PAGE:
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Diabetes and artificial intelligence beyond the closed loop: a review of the landscape, promise and challenges

The discourse amongst diabetes specialists and academics regarding technology and artificial intelligence (AI) typically centres around the 10% of people with diabetes who have type 1 diabetes, focusing on glucose sensors, insulin pumps and, increasingly, closed-loop systems. This focus is reflected in conference topics, strategy documents, technology appraisals and funding streams.
What is often overlooked is the wider application of data and AI, as demonstrated through published literature and emerging marketplace products, that offers promising avenues for enhanced clinical care, health-service efficiency and cost-effectiveness.
This review provides an overview of AI techniques and explores the use and potential of AI and data-driven systems in a broad context, covering all diabetes types, encompassing: (1) patient education and self-management; (2) clinical decision support systems and predictive analytics, including diagnostic support, treatment and screening advice, complications prediction; and (3) the use of multimodal data, such as imaging or genetic data.
The review provides a perspective on how data- and AI-driven systems could transform diabetes care in the coming years and how they could be integrated into daily clinical practice. We discuss evidence for benefits and potential harms, and consider existing barriers to scalable adoption, including challenges related to data availability and exchange, health inequality, clinician hesitancy and regulation. Stakeholders, including clinicians, academics, commissioners, policymakers and those with lived experience, must proactively collaborate to realise the potential benefits that AI-supported diabetes care could bring, whilst mitigating risk and navigating the challenges along the way.
Glossary of terms

Artificial intelligence
An umbrella group of techniques that enable a computer algorithm to perform tasks typically associated with human intelligence

The use of technology and machines to perform tasks or processes with minimal human intervention

Decision support system
A computer-based tool or software that assists individuals or organisations in making informed decisions by providing data or performing analyse

Deep learning
A subset of machine learning that uses neural networks (like neurons in the human brain) to imitate human-like intelligence, automatically learning and extracting data features

Digital exclusion
Circumstances in which individuals or population groups lack ability to effectively engage with digital technologies, such as computers or the internet. Limited access and digital skills are often influenced by economic, social and geographical factors

The process of converting analogue information (e.g. paper documentation) into digital format, making it accessible and manipulable by computers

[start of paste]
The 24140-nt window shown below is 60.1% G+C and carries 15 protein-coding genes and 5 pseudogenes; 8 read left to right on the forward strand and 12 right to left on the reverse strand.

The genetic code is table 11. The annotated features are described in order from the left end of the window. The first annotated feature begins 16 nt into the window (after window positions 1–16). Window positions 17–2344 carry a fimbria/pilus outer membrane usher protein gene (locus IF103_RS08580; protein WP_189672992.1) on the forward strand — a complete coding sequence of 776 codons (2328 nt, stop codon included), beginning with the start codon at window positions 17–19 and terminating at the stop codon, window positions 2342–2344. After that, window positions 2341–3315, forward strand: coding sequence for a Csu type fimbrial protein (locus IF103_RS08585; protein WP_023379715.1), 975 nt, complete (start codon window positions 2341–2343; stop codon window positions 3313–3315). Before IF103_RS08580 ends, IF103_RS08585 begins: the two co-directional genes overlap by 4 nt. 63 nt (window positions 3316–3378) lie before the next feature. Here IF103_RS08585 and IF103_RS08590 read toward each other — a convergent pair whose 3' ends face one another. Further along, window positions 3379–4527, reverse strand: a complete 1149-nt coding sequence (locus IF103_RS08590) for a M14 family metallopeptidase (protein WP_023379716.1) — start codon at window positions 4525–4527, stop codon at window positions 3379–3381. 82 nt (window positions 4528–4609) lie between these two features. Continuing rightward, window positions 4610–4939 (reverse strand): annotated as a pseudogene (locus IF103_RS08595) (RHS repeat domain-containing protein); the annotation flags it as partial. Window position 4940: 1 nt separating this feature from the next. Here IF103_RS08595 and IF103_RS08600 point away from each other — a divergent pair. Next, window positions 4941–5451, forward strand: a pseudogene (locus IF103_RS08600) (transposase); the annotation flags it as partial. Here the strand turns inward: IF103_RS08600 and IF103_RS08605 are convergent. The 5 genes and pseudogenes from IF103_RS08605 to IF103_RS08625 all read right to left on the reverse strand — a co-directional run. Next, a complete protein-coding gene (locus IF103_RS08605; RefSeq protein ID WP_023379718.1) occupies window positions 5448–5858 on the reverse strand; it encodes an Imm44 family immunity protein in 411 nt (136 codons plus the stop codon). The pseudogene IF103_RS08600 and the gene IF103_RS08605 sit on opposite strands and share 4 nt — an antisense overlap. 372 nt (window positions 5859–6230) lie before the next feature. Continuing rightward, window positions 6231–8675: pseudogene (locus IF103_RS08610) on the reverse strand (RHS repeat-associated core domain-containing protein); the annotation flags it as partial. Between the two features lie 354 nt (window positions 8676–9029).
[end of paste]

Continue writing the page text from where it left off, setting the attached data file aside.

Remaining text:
Generative techniques
A group of artificial- intelligence techniques that utilise models capable of producing novel content (e.g. text, images, video, audio, code) resembling the data they were trained on
Interoperability The ability of different digital systems, devices or software to exchange and use data or information, allowing them to work together

Machine learning
A subset of artificial intelligence that uses statistical methods to enable machines to improve performance (learn) with experience. The developer must typically manually engineer features

Natural language processing
A field of artificial intelligence that involves enabling machines to understand, interpret and generate human language

Personalised medicine
The tailoring of medical treatment to an individual's unique circumstances (e.g. genetics, demographics, medical history) to provide more effective clinical interventions

The design, construction, operation and use of robots, which are autonomous or semi- autonomous machines capable of performing tasks

Although the development of AI-driven functionality in healthcare is expanding rapidly, AI-enabled DSS largely remain in their infancy. Globally, the market for AI health technologies is expected to grow at a compound annual growth rate of 38.4% from 2022 to 2030, reaching 208 billion US dollars by 2030 [76].
In parallel, future diabetes projections look bleak; forecasts estimate that by 2050, 1.31 billion people will be living with diabetes [77]. Recent decades have seen major cultural shifts in eating habits and activity levels that have catalysed an obesity crisis and, in 2021, 96% of diabetes cases were reported as being type 2 diabetes.
It is evident that a comprehensive approach is necessary and, although AI-based tools alone will be no panacea, their benefits must not be ignored. Such tools can be delivered at low cost and scaled throughout a popu- lation or clinical workforce to deliver significant benefit. The anticipated increase in data availability, coupled with enhanced data access, is likely to yield superior predictive abilities, utility, adoption and widespread clinical impact. Yet, the practical, timely and ethical integration of these tools into existing clinical scenarios continues to pose a challenge.
Nevertheless, the momentum is unmistakably shifting, and all stakeholders—citizens, public institutionsnand private organisations—must swiftly adapt to both reap the benefits and reduce the risk that our digitised and AI- enabled new world could bring.
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